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Louie Bellson: Drumming’s Patron Saint

Living By The Code

Maybe the most important lesson of Bellson’s life was the one he needed the least help learning: strong relationships trump strong technique every time. So when, for instance, a fellow student Bellson crossed paths with in Murray Spivak’s practice room in 1949, a guy named Remo Belli, went on years later to start one of the world’s largest drum companies, it was Bellson he offered to let in on the ground floor, employing him as one of the first testers of his new products, one of which was a revolutionary new plastic drumhead that would forever change the way the instrument was played. Bellson, in turn, repaid Remo with a lifetime of loyalty as an endorser, eventually earning the title of vice president, in 1964.

“You can’t bounce around from one thing to another and take advantage of people.” Bellson said. “You have to be aboveboard. I never had that problem. If I’m going to say that I’ll do something, then I’ll do it. “I remember the time when I was doing The Tonight Show with Johnny Carson before Eddie [Shaughnessy] came out. Whenever they came to California, they’d ask me to do the month or whatever it was. And during that time, Sammy Davis came on. He came up to me later and said, ‘Can you play with me Friday night? I got a very important gig up here at the San Carlos Theatre. I’ll give you whatever you want. I said, ‘I can’t do it, Sammy. I’m committed to play The Tonight Show,’ which was way less money. He said, ‘Well, can’t you get a sub?’ I said, ‘No, because I think Johnny is going to feature me on that Friday night, so I have to work with him.’ That’s being loyal, you know?”

Shirking the temptation to cash in on the short run paid off in the end with one of the most prolific, memorable careers in the history of entertainment. Estimates on how many albums Bellson appeared on are as shrouded in speculation as the volume of his compositions. But for a guy known mostly for playing with bands, rather than for studio call work, it’s an impressive number however you slice it. “People say that he’s on 200 recordings. Bulls**t. He’s on more like 500,” says Weis, who’s made a habit of tracking down rare and obscure Bellson recordings over the years, stuff like 1954’s Boogie Woogie Piano And Drums, a duo recording with Meade “Lux” Lewis, or 1970’s Soul On Top, a bizarre jazz/R&B mashup that featured James Brown (James Brown?!) out in front of a Bellson-led big band, and dozens more even Bellson himself lost track of over the years.

“When he was signing autographs one time, someone came up to him and asked what was it like playing with John Coltrane,” Weis remembers. “And he said, ‘I never played with John Coltrane.’ And the guy was like, ‘Yeah you did,’ and handed him an album with him and Coltrane.”

Courting Controversy.

Bellson’s life took a sharp turn when, in 1952, he met and quickly married Pearl Bailey, an African American jazz singer and actress. Talking heads all over the country called it a publicity stunt, and Bellson’s own father threatened to disown him. But ignoring them like he ignored every other negative influence in his life, he whisked Bailey away to London to get married far from the din of disapproving voices. For the month he and Bailey were overseas, Bellson persuaded Ed Shaughnessy to sub for him in Ellington’s band.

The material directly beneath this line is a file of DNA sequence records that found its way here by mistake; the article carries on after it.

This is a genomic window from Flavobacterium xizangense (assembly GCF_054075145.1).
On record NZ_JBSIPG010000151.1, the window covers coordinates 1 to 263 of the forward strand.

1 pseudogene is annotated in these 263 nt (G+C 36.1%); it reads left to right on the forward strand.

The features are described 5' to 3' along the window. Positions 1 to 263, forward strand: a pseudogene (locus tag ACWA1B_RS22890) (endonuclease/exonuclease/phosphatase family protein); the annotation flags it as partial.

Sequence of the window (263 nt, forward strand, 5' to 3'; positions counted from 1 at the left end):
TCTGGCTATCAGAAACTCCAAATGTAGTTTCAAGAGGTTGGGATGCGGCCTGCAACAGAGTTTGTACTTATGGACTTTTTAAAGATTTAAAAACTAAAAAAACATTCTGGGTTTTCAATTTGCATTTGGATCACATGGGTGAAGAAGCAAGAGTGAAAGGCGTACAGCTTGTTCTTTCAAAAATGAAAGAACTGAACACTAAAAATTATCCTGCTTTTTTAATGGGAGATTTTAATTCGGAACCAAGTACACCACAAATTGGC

“You can imagine how much fun I thought that would be,” Shaughnessy recalls, laughing. “And I said, ‘No way.’

‘Well if you don’t take it, Duke says I can’t get married.’ Now I know he lied in his shoes, you know? But I felt I owed him so much.”

Bellson left Ellington’s band in early 1953 to become the drummer/conductor of Bailey’s band, which remained his main musical focus for the next 20 years, punctuated by several notable forays, including 1954’s Jazz At The Philharmonic, with Norman Granz, which Bellson ranked as one of the most significant highlights of his career. “I already had credentials like Ellington and Basie, Tommy Dorsey, Benny Goodman, Harry James. But now he opened me up to Ella Fitzgerald, Dizzy Gillespie, Clark Terry, and Lester Young,” Bellson said. “And Roy Eldridge and of course Oscar Peterson were on JATP too.”

But it was playing with Bailey that he had some of his most unforgettable experiences. “I don’t know of any other drummer who’s slept in Lincoln’s bed — twice,” says Remo Belli, referring to Bellson and Bailey having logged more appearances at the White House, and played for more presidents, than any other entertainer besides Bob Hope. It’s not hard to see why. “Louie was so easy to get along with,” says Belli. “And when you’re at these functions, what do you do? You don’t talk deep politics. You yak a little bit, play a little bit, Pearl sings a little bit, and everybody relaxes.”

Defying odds, Bellson and Bailey remained inseparable until her death in 1990, their 39-year marriage a sturdy beacon amidst the nation’s violent struggle with the issue of racial equality. “I think we’ve proven one thing to a lot of people that didn’t realize it,” Bellson told Jet magazine in the December 18, 1980 issue. “That when two people dig one another, love one another, there are no barriers. We’re friends. Like Pearl says, when you call yourself a friend, that goes very deep. When you’re a friend, that’s something for life.”

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